(1.07 × 107
Tear strength, die C
(5.85 × 104
(5.92 × 104
(6.02 × 104
The procedures of Example 1 were repeated, except that the chain extender (in the B side) was Ethacure® 100 and N,N′-di-(3,3-dimethyl-2-butyl)-1,6-diaminohexane. Results are summarized in Table 2. Each sample shown is an average of three runs, with four samples used for each run.
B side ingredients
Parts per hundred A side
Ethacure ® 100
A side ingredient
Rubinate ® 9480
Shore A hardness
(1.35 × 107
(1.32 × 107
(1.11 × 107
(7.15 × 106
(6.82 × 106
(6.15 × 106
(1.31 × 107
(1.25 × 107
(1.07 × 107
Tear strength, die C
(6.18 × 104
(5.93 × 104
(5.81 × 104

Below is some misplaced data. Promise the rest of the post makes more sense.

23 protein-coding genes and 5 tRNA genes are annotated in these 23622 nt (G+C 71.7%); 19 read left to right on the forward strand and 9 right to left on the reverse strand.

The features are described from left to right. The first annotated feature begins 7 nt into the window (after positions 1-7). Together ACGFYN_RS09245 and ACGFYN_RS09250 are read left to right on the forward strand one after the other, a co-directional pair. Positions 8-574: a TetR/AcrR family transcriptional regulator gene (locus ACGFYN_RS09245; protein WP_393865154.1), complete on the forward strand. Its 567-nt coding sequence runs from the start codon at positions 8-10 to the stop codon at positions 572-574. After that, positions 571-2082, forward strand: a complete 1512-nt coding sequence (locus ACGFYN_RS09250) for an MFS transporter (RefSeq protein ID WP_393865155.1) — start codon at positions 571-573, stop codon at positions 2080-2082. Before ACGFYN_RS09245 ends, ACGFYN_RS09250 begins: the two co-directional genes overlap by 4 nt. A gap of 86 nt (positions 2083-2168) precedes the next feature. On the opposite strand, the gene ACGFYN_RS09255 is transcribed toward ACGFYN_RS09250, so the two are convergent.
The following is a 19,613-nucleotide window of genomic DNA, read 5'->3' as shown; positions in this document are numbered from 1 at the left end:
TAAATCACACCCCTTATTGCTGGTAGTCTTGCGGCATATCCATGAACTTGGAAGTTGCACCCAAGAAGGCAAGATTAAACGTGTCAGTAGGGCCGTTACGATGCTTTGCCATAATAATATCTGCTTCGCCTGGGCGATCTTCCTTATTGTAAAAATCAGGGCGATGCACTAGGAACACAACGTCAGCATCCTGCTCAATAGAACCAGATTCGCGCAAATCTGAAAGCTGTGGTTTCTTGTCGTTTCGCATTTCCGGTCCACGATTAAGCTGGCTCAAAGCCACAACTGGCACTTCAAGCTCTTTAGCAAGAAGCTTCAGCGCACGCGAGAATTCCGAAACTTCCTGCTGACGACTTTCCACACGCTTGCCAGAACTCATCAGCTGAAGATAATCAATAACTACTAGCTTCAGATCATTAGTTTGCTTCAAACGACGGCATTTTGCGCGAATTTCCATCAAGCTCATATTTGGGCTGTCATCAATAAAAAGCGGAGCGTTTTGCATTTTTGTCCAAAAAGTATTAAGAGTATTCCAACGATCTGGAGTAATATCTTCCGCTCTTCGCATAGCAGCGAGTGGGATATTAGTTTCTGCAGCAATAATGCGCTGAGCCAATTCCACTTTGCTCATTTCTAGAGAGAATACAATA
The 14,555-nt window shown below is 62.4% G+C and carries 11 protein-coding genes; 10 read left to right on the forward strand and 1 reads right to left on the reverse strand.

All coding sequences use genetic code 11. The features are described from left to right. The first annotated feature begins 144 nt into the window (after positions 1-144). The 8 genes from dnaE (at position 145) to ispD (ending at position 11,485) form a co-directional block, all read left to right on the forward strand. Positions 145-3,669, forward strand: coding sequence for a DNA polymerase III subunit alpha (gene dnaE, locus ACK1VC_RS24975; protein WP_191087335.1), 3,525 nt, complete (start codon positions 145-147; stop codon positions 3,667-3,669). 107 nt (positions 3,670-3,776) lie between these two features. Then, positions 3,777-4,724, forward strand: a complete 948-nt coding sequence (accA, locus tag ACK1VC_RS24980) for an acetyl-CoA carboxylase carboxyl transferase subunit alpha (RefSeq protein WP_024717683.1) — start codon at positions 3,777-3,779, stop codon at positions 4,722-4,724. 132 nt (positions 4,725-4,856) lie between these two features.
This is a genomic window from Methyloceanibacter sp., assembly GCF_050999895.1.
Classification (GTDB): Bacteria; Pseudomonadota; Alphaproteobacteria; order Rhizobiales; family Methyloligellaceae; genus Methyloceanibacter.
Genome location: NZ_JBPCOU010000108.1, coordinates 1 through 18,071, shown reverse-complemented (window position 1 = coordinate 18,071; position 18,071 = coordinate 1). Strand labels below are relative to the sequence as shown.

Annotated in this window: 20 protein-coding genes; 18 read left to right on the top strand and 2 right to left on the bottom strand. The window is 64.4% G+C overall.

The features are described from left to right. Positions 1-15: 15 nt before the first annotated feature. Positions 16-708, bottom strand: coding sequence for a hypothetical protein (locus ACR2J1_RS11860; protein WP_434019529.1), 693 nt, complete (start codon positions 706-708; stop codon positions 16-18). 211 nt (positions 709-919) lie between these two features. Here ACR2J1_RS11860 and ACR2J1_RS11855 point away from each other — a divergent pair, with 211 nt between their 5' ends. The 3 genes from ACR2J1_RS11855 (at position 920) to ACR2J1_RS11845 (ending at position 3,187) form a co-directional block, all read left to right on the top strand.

It is to be understood that the reactants and components referred to by chemical name or formula anywhere in this document, whether referred to in the singular or plural, are identified as they exist prior to coming into contact with another substance referred to by chemical name or chemical type (e.g., another reactant, a solvent, or etc.). It matters not what preliminary chemical changes, transformations and/or reactions, if any, take place in the resulting mixture or solution or reaction medium as such changes, transformations and/or reactions are the natural result of bringing the specified reactants and/or components together under the conditions called for pursuant to this disclosure. Thus the reactants and components are identified as ingredients to be brought together in connection with performing a desired chemical operation or reaction or in forming a mixture to be used in conducting a desired operation or reaction. Also, even though an embodiment may refer to substances, components and/or ingredients in the present tense (“is comprised of”, “comprises”, “is”, etc.), the reference is to the substance, component or ingredient as it existed at the time just before it was first contacted, blended or mixed with one or more other substances, components and/or ingredients in accordance with the present disclosure.